Public decries Kona hospital cuts

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The leadership at Kona Community Hospital heard from West Hawaii residents Monday night on why the state’s hospital safety net system shouldn’t balance its budget on the backs of Hawaii Island’s underserved population.

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The leadership at Kona Community Hospital heard from West Hawaii residents Monday night on why the state’s hospital safety net system shouldn’t balance its budget on the backs of Hawaii Island’s underserved population.

Repeatedly, residents said of the 94-bed Kealakekua facility: “This is all we have.”

The West Hawaii Region of the Hawaii Health Systems Corp. plans to cut 34 positions and close the skilled nursing unit at KHC to deal with a $6 million shortfall in the fiscal year starting July 1. That’s when employees will be notified of the cuts, and the reductions will be put in place over a 90-day period starting Aug. 1. The statewide system is in the red $50 million for the coming year.

Dianna Jones described the hardship of trying to find alternatives in West Hawaii while her husband spent 10 days in the Kona hospital’s skilled nursing unit in April, waiting for a similar bed to open elsewhere.

“Life Care was full,” she said. “There were no beds on the west side. It would have been an unsafe discharge.”

Close Kona’s skilled nursing unit and the hospital will have patients on its hands that it cannot discharge legally or safely, she predicted. They will stay in acute care beds and create a bottleneck in services there, Jones said.

Attendees were angry and baffled that the state could fail to fund something as basic as health care, and administrators and board members found little to disagree with in the fears raised by a room of about 80 people.

“If it’s true, and it very well could be, it’s going to be a problem,” CEO Jay Kreuzer told Jones. “Our issue right now is we have to pay our bills and pay our employees.”

The public hearing was part of the process for putting the cuts in place — an opportunity that residents and employees also took to cast doubts on the prospect of privatization of the state’s hospitals.

“My fear is that we are letting things happen to prove that’s where we need to go quickly,” said nurse Aviva Plaut. “When a private partner comes in, there is more necessity for profit. I don’t see how the math works.”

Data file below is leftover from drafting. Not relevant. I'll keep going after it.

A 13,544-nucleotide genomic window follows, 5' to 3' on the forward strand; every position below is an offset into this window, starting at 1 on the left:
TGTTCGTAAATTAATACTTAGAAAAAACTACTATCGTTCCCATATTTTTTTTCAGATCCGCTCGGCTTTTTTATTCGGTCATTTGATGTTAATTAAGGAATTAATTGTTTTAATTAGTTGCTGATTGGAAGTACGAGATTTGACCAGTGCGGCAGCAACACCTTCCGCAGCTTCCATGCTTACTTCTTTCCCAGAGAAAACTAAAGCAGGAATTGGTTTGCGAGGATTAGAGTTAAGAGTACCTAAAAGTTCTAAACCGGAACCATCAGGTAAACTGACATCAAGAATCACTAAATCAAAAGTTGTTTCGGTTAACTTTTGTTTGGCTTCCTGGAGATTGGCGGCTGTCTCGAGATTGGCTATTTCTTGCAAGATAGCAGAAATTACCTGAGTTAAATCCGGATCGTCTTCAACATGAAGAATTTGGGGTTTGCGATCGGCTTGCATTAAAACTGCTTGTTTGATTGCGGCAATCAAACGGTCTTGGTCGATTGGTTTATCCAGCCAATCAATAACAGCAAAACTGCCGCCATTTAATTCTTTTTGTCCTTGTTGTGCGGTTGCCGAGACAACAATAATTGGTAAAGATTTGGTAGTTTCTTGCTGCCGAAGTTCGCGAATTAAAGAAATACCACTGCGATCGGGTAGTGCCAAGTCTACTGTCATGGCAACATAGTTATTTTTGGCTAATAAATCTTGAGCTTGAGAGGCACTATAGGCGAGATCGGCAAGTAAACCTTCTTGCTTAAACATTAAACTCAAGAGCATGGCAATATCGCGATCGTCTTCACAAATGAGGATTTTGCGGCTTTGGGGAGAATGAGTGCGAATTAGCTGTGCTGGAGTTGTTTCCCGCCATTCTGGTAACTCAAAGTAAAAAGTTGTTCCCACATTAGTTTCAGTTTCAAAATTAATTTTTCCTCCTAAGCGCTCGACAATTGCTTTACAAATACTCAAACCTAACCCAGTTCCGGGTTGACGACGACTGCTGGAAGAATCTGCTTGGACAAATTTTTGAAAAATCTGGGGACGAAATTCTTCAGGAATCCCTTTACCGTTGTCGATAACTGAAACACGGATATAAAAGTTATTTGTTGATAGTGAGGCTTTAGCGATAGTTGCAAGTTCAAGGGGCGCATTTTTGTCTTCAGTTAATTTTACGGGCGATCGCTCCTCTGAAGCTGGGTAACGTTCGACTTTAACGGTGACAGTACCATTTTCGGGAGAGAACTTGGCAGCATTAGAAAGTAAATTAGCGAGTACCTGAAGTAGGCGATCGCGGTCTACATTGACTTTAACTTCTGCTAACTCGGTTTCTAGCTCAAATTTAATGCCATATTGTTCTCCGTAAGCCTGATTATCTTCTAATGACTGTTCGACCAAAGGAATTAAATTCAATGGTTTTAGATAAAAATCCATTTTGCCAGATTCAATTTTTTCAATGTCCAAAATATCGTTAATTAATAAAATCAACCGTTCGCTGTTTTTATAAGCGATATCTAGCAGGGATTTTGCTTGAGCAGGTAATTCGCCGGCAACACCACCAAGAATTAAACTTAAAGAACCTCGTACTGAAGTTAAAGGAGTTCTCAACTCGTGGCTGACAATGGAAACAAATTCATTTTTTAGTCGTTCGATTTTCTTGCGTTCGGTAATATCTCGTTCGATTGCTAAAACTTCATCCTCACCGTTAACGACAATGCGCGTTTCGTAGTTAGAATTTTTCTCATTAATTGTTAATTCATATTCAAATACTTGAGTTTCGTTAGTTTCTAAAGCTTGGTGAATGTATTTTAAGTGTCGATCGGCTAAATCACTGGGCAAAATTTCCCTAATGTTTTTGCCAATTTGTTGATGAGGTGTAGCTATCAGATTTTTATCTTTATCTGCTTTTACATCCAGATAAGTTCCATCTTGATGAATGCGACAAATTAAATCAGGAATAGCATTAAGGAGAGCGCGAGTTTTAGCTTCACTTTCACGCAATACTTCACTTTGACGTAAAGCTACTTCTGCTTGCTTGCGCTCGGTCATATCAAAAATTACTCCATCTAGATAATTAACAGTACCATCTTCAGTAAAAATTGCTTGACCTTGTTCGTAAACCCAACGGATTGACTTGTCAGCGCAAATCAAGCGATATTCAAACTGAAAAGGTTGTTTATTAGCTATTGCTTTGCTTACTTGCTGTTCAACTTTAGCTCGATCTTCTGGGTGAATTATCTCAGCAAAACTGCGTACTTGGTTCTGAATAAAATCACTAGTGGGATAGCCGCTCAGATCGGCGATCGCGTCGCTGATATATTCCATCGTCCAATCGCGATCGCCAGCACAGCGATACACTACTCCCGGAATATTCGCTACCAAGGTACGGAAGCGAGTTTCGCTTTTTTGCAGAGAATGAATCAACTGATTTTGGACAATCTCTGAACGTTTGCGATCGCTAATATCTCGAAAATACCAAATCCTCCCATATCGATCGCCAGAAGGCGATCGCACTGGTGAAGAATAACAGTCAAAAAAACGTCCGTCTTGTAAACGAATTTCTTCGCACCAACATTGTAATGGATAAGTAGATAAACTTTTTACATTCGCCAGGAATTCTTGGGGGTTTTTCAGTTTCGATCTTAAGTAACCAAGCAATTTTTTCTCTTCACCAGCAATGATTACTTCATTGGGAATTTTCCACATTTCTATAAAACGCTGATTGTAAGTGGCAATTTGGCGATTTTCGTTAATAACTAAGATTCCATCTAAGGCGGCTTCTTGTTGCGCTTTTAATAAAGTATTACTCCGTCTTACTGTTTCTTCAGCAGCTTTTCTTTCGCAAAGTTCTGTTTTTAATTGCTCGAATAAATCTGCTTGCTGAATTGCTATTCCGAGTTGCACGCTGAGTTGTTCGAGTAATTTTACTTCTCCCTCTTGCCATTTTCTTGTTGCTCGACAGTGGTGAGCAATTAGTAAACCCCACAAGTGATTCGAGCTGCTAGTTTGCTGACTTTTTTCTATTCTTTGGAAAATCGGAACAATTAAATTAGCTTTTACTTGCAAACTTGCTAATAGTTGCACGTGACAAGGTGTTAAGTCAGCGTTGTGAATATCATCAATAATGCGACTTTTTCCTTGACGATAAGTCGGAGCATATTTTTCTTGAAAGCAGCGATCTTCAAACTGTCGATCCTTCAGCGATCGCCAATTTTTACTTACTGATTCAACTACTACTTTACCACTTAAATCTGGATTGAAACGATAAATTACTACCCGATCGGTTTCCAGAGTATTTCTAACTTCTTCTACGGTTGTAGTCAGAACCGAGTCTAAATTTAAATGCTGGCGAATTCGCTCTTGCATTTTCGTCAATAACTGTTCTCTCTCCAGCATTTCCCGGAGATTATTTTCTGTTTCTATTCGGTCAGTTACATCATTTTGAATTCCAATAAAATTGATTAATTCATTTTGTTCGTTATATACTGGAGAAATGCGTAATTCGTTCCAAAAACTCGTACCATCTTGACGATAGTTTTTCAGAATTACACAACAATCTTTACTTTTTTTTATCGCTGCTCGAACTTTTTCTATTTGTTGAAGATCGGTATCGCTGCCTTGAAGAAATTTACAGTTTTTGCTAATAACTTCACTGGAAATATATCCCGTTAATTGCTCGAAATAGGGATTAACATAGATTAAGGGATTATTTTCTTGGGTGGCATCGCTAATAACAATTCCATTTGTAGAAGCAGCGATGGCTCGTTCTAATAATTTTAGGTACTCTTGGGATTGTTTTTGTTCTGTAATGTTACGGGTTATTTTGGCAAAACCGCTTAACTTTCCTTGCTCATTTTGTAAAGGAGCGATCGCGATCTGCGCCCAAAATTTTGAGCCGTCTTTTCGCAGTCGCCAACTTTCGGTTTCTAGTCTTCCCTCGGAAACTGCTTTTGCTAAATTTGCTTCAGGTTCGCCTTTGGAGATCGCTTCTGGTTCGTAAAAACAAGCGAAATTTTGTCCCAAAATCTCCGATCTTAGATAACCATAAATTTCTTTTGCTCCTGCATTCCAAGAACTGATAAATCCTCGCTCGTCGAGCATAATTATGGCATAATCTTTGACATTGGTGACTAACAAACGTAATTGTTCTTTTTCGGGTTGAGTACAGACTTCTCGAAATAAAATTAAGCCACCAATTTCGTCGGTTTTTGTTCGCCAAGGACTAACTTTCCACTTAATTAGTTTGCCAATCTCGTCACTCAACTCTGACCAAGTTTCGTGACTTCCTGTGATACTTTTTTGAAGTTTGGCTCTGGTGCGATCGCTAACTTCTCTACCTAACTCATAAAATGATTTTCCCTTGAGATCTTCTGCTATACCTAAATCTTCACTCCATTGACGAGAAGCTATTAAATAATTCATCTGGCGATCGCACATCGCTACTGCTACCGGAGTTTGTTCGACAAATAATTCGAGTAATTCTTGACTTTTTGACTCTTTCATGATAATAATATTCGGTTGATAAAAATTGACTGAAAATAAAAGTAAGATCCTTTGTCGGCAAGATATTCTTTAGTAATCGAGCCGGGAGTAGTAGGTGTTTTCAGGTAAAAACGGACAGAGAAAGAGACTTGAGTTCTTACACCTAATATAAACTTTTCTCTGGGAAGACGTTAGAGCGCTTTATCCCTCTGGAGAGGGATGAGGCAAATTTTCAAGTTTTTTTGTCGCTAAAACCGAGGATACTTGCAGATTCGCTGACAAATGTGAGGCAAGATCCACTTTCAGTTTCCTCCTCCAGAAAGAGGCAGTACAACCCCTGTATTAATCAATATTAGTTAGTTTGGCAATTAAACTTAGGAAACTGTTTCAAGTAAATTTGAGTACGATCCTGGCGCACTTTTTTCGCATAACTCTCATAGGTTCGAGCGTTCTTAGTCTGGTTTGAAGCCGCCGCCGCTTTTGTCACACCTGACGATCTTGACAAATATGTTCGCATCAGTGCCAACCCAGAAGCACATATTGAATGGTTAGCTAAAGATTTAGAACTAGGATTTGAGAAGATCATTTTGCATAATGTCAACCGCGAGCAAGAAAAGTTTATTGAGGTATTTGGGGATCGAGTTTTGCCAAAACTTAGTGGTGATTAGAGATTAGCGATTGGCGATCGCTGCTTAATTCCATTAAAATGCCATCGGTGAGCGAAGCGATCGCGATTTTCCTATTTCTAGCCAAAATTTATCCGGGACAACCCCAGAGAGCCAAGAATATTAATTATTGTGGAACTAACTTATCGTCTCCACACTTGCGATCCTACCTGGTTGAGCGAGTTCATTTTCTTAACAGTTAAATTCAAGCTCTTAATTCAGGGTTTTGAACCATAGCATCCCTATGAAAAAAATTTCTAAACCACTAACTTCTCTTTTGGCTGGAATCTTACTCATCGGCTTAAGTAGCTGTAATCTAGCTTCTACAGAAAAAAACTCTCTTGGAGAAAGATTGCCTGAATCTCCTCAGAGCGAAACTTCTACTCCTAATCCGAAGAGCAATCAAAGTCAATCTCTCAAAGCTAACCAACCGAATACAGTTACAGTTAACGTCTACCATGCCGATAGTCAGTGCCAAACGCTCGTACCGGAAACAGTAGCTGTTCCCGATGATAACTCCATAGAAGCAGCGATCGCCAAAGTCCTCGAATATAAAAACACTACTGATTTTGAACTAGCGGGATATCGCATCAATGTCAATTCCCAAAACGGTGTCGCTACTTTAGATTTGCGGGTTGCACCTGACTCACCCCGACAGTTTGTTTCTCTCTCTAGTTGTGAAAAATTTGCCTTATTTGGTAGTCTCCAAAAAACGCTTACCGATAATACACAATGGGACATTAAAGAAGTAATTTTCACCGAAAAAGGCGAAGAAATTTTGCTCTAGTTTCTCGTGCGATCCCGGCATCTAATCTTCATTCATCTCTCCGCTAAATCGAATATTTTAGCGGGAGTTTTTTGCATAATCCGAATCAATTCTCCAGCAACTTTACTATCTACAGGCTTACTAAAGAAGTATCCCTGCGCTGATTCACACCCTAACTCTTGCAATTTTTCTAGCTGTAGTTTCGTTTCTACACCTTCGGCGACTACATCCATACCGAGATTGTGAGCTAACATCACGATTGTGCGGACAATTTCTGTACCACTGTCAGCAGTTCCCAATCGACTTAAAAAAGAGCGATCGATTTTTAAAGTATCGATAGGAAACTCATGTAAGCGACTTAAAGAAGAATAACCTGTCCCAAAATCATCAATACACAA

“We are definitely in a pickle,” Plaut said. “I’d like our representatives to be a bigger voice in the Legislature that these cuts are not an option.”

It is not an option for legislatures elsewhere to tell Kona it isn’t making enough revenue, Plaut contended.

“If the state can fund a $90 million judiciary building, it can fund medical care. I think we need to take care of our people,” said Ronald Hancock of Captain Cook.

The medical services people need “just aren’t there,” said Hancock, who suggested an emergency appropriation, a 1/2 percent sales tax dedicated to hospitals or taxing medical marijuana.

Administrators said they chose to close skilled nursing because they felt other facilities could offer those services, and they had to stay away from cutting the services that can’t be found elsewhere — like obstetrics, emergency care and pyschiatry.

Kreuzer said the shortfall is caused by increased labor costs from collective bargaining agreements and the hospital’s new requirement to pay retiree health benefits, which were previously covered by the state. The hospital would otherwise have broken even after a streamlining effort last year, which Kreuzer said identified $4.5 million in one-time savings and $4.5 million in recurring savings. The facility of 415 employees has $65 million in operating revenue for the coming fiscal year.

Long term, the hospital must either gain more funding from the Legislature or enter a public-private partnership, Kreuzer said.

“We’re going to be fighting this,” he said, noting that the hospital’s leadership is not sitting idle, and that residents should press the matter with their lawmakers.

The hospital’s regional board of directors chairman Bill Cliff told the group: “I want you to know we really agonized over this, and this is a case of us trying to find the least worse scenario.”

Kreuzer has said he hopes the closing of the skilled nursing unit will be temporary and last only until the hospital’s funding is better. The unit provides for patients who are no longer considered acute but still need therapy or other care before they can return home. The unit averages six patients on any given day, administrators say. But a hospital employee who claims to have worked there nearly three decades disputed the figure.

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“The average is eight to 13 people,” said the employee, who refused to give her name for print.

“This is B.S.,” she said. “If they can do a $200 million state study and fix the ditch up there, give some money to the hospital.”

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